Cattle branding: how to get it right every time

If branding is carried out poorly, it can lead to infection, muscle damage, and brands that are difficult to read. Shane Brody explains how to ensure safe, effective branding.

Cattle branding
Neat hot brands, achieved with the correct tools and technique.
Photo: FW Archive

Branding discourages stock theft and makes it easier for the police to trace the rightful owners when stolen animals are recovered. But to make branding work effectively, you need to follow certain guidelines.

The most important of these are: buy well-made branding irons; immobilise your animals securely during branding; make sure the branding fire is at the right temperature; and make sure that the person doing the branding is properly trained for the job.

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Failing to do these things can result in unnecessary suffering for the animal, cause muscle damage, and leave you with a messy, unreadable brand.

Branding irons can be bought from a farmers’ co-op store. They can be one of two types: each brand letter/number can be on a single iron, or all the letters/numbers can be on one iron.

The latter is usually custom-made and you therefore need to ensure that the letters/numbers are level with one another and the brand looks like the mark registered at the relevant authority.

A poorly made brand may not create a neat, visible brand and may cause severe hide or muscle damage.

Heating the branding irons
You can either have a special container made that retains heat from the coals or you can dig a hole about 1m long and 50cm wide to make the fire in.

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Lay irons on red-hot coals, not in the flames, as this may make the iron too hot. The colour of the iron will tell you when to remove it. If it’s still black, it’s not hot enough; if it’s ash grey, it’s at the right temperature; if glows red, it’s too hot.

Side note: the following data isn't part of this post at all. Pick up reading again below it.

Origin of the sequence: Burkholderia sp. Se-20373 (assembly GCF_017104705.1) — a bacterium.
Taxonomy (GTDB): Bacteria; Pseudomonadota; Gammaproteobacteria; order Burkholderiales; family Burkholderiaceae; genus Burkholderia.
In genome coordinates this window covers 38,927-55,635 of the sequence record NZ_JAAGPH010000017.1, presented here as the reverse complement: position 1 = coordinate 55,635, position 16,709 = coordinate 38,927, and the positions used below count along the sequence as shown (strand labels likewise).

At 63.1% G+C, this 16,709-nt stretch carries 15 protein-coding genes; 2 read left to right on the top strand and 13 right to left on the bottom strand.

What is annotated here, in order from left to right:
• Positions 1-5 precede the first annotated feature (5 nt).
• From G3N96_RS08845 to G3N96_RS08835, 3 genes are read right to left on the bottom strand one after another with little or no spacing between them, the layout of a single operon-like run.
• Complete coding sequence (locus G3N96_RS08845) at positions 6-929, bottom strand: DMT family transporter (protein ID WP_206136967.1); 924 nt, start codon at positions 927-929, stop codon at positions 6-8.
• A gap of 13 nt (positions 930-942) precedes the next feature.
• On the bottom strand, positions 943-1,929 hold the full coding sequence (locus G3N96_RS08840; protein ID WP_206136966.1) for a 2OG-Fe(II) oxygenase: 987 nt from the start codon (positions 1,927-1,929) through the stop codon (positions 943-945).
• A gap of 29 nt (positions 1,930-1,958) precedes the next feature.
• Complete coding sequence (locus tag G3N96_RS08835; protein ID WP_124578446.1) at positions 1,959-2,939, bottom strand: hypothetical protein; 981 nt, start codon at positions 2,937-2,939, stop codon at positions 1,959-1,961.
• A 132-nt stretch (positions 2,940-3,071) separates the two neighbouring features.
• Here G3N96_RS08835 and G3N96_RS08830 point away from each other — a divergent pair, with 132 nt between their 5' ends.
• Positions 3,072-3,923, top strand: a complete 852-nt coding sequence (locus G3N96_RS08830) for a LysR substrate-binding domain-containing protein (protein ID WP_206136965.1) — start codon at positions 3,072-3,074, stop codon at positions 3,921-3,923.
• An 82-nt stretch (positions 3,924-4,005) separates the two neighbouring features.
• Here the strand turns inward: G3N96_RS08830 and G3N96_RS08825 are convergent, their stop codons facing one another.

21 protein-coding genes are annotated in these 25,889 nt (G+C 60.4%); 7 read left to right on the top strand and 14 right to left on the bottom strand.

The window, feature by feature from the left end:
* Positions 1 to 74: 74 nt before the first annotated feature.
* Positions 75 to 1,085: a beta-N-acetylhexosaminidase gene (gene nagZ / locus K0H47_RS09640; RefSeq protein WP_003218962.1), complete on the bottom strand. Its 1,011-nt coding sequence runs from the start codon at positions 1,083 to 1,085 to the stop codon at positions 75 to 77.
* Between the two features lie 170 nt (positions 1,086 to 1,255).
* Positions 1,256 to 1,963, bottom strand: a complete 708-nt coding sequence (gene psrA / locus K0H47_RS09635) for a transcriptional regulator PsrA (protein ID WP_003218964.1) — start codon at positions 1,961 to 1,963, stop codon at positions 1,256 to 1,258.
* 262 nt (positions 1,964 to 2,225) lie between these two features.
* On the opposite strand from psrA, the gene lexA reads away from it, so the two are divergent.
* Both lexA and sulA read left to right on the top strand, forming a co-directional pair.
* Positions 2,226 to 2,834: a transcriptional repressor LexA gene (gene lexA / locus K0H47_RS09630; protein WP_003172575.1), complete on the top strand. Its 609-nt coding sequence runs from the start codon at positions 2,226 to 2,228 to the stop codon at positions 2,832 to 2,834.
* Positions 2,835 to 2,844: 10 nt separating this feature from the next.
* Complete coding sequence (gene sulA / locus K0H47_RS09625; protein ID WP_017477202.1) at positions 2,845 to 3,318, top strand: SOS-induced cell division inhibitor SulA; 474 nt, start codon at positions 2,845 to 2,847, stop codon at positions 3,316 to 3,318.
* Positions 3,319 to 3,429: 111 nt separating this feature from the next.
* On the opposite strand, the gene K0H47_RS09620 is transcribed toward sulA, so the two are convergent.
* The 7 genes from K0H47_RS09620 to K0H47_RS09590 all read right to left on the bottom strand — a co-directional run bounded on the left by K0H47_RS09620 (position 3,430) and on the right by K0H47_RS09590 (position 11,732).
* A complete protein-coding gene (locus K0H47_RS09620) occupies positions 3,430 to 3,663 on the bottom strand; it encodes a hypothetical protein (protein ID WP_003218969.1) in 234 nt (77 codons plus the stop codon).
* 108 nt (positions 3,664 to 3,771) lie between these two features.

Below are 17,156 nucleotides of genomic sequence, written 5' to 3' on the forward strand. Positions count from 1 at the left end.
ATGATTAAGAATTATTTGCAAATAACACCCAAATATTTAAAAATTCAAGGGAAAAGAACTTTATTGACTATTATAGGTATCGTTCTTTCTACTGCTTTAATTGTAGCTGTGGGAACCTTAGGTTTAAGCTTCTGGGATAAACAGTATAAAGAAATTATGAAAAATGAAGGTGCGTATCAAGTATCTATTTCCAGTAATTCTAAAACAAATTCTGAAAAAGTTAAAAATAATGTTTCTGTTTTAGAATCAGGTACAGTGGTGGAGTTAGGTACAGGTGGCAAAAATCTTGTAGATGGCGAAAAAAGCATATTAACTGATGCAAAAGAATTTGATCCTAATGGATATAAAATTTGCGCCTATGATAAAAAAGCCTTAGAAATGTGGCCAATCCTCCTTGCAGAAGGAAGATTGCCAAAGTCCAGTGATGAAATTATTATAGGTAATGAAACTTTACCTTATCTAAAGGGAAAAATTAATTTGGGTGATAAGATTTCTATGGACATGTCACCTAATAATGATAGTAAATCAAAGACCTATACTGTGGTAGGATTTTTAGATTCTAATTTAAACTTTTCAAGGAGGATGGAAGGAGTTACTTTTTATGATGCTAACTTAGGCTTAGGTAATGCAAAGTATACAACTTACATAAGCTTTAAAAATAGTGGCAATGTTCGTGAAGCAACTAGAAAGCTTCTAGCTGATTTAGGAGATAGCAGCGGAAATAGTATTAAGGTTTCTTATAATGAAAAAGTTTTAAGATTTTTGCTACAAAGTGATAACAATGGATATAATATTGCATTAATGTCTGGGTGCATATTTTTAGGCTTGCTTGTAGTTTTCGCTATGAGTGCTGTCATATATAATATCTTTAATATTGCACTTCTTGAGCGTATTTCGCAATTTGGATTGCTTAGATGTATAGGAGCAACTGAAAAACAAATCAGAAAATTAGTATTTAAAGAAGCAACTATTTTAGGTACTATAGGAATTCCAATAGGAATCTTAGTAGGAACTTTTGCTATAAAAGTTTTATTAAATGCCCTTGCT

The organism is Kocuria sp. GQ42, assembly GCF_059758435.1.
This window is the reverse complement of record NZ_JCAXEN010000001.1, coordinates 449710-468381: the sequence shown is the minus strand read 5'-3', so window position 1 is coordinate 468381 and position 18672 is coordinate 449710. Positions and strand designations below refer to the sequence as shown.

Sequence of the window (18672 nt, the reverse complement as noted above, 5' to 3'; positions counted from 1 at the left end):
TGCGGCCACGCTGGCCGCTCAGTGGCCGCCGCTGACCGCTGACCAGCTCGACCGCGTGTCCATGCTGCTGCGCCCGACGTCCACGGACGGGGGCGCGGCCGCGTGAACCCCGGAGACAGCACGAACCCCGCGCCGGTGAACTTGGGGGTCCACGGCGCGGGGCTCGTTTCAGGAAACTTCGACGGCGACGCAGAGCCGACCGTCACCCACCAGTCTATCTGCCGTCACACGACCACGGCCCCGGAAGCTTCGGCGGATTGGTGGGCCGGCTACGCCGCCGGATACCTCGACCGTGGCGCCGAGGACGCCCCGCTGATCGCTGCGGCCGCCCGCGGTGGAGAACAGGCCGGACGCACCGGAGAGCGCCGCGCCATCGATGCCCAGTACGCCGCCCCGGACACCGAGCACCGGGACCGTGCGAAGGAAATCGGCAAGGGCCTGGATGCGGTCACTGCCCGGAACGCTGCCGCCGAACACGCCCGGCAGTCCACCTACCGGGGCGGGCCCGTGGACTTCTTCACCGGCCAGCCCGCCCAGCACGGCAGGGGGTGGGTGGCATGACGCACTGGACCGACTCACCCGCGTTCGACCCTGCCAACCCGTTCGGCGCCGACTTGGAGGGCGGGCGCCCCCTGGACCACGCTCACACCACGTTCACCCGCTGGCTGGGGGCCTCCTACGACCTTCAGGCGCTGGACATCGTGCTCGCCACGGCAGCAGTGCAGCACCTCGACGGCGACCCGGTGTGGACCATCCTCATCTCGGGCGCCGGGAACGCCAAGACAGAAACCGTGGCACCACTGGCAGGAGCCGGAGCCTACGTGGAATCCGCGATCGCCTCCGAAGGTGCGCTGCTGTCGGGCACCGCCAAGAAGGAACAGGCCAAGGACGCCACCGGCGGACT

Be very careful not to burn yourself when picking up the iron!

Keep the animal still, and brand neatly
The preferred place to brand is high on the upper hind leg/hip area. Keep the animal as immobile as possible, using a head clamp firmly fitted into a narrow cattle race or crush about 80cm wide.

A very wide crush can be made narrower by adding old car tyres linked to one another to the inside of the structure.

If you don’t have a neck clamp and the animal has horns, fit a rope to the horns and secure it to the poles that form the crush; never place ropes around the neck as this can result in suffocation.

Take the branding iron from the hot coals and apply it for three to five seconds until the hair is removed and a clear, brown mark is left in the hide. ‘Wobble’ the brand slightly in all directions to apply it evenly.

If using individual irons, ensure that the spacing between the letters is even, as per the relevant laws.

Never brand over an existing brand, as the new brand will be difficult to read in future. Rather brand next to, above or below the old brand.

If a brand needs to be repeated, place the iron on exactly the same spot on your first attempt. If you don’t do this, the brand will look untidy and may not be recognisable.

Other factors to consider
Very hairy cattle may need to be shaved on the branding area beforehand.

In addition:

  • Do not brand wet cattle. The branding iron will lose heat rapidly when it makes contact with the skin and the brand may therefore not be clearly visible afterwards.
  • Do not brand sickly or very thin animals, as the stress of branding may worsen their condition.
  • If a brand has penetrated too deeply, causing a wound, treat the animal with a healing oil or spray to avoid infection.

For important information on the local laws governing the marking of livestock, visit www.nda.agric.za/docs/legal/legalid.htm.

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